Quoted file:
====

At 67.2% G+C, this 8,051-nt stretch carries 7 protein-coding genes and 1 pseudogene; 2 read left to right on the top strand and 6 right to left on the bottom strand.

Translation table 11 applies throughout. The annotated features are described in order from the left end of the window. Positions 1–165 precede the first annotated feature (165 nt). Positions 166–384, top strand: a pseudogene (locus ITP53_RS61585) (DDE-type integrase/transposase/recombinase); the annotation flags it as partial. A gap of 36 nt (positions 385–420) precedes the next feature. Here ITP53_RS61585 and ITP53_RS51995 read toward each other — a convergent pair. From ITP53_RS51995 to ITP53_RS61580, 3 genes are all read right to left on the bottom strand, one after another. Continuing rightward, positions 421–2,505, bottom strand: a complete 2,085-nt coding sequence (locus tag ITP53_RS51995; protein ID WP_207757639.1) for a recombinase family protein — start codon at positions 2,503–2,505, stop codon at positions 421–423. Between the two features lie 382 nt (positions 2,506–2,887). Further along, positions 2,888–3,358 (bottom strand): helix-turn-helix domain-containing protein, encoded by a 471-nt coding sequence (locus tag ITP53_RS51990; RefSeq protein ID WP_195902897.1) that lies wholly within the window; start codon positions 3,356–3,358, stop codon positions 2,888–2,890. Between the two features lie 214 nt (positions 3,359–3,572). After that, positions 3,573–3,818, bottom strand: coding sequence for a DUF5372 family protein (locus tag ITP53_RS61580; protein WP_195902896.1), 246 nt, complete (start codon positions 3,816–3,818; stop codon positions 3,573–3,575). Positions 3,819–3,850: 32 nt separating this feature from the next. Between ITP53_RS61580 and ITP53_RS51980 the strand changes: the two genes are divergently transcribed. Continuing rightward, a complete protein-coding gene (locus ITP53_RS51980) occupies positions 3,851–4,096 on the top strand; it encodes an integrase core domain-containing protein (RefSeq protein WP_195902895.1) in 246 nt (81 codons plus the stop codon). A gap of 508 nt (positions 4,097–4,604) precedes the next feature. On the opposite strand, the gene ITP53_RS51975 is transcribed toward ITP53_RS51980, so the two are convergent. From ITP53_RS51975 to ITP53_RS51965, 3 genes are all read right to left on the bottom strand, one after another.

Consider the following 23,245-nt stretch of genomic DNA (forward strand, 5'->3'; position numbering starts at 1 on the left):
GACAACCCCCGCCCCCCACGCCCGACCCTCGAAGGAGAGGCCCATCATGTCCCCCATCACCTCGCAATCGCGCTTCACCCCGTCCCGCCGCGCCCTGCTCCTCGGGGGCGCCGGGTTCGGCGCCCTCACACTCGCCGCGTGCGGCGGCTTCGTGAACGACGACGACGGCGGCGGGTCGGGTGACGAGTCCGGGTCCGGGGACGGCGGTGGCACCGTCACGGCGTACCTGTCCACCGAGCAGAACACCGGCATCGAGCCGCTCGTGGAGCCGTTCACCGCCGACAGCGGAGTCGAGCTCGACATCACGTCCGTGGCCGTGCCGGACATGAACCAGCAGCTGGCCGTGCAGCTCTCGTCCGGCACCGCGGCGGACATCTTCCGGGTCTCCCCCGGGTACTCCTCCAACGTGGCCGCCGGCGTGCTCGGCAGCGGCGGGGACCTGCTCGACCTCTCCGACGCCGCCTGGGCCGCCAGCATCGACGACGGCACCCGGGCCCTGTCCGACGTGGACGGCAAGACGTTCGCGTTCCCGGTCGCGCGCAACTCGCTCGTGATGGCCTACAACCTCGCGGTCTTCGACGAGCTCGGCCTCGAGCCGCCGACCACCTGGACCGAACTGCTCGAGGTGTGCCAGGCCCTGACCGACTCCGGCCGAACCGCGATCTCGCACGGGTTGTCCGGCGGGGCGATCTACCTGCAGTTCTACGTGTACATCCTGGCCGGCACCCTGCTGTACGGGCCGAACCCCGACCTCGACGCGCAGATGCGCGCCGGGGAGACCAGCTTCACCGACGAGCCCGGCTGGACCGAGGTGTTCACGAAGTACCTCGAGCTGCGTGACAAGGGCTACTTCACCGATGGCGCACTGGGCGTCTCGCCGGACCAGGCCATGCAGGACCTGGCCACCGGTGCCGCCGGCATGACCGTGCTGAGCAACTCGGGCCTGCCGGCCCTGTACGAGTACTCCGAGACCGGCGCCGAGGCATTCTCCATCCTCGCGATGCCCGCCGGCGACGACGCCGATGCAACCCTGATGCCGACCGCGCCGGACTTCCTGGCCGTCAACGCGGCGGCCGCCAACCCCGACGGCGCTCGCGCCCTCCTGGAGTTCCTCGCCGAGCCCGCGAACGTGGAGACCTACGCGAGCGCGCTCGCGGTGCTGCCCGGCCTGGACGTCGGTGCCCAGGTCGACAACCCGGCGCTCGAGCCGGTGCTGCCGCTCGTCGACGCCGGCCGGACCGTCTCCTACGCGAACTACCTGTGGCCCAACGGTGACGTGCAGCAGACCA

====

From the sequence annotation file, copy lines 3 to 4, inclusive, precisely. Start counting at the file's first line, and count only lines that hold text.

Consider the following 23,245-nt stretch of genomic DNA (forward strand, 5'->3'; position numbering starts at 1 on the left):
GACAACCCCCGCCCCCCACGCCCGACCCTCGAAGGAGAGGCCCATCATGTCCCCCATCACCTCGCAATCGCGCTTCACCCCGTCCCGCCGCGCCCTGCTCCTCGGGGGCGCCGGGTTCGGCGCCCTCACACTCGCCGCGTGCGGCGGCTTCGTGAACGACGACGACGGCGGCGGGTCGGGTGACGAGTCCGGGTCCGGGGACGGCGGTGGCACCGTCACGGCGTACCTGTCCACCGAGCAGAACACCGGCATCGAGCCGCTCGTGGAGCCGTTCACCGCCGACAGCGGAGTCGAGCTCGACATCACGTCCGTGGCCGTGCCGGACATGAACCAGCAGCTGGCCGTGCAGCTCTCGTCCGGCACCGCGGCGGACATCTTCCGGGTCTCCCCCGGGTACTCCTCCAACGTGGCCGCCGGCGTGCTCGGCAGCGGCGGGGACCTGCTCGACCTCTCCGACGCCGCCTGGGCCGCCAGCATCGACGACGGCACCCGGGCCCTGTCCGACGTGGACGGCAAGACGTTCGCGTTCCCGGTCGCGCGCAACTCGCTCGTGATGGCCTACAACCTCGCGGTCTTCGACGAGCTCGGCCTCGAGCCGCCGACCACCTGGACCGAACTGCTCGAGGTGTGCCAGGCCCTGACCGACTCCGGCCGAACCGCGATCTCGCACGGGTTGTCCGGCGGGGCGATCTACCTGCAGTTCTACGTGTACATCCTGGCCGGCACCCTGCTGTACGGGCCGAACCCCGACCTCGACGCGCAGATGCGCGCCGGGGAGACCAGCTTCACCGACGAGCCCGGCTGGACCGAGGTGTTCACGAAGTACCTCGAGCTGCGTGACAAGGGCTACTTCACCGATGGCGCACTGGGCGTCTCGCCGGACCAGGCCATGCAGGACCTGGCCACCGGTGCCGCCGGCATGACCGTGCTGAGCAACTCGGGCCTGCCGGCCCTGTACGAGTACTCCGAGACCGGCGCCGAGGCATTCTCCATCCTCGCGATGCCCGCCGGCGACGACGCCGATGCAACCCTGATGCCGACCGCGCCGGACTTCCTGGCCGTCAACGCGGCGGCCGCCAACCCCGACGGCGCTCGCGCCCTCCTGGAGTTCCTCGCCGAGCCCGCGAACGTGGAGACCTACGCGAGCGCGCTCGCGGTGCTGCCCGGCCTGGACGTCGGTGCCCAGGTCGACAACCCGGCGCTCGAGCCGGTGCTGCCGCTCGTCGACGCCGGCCGGACCGTCTCCTACGCGAACTACCTGTGGCCCAACGGTGACGTGCAGCAGACCA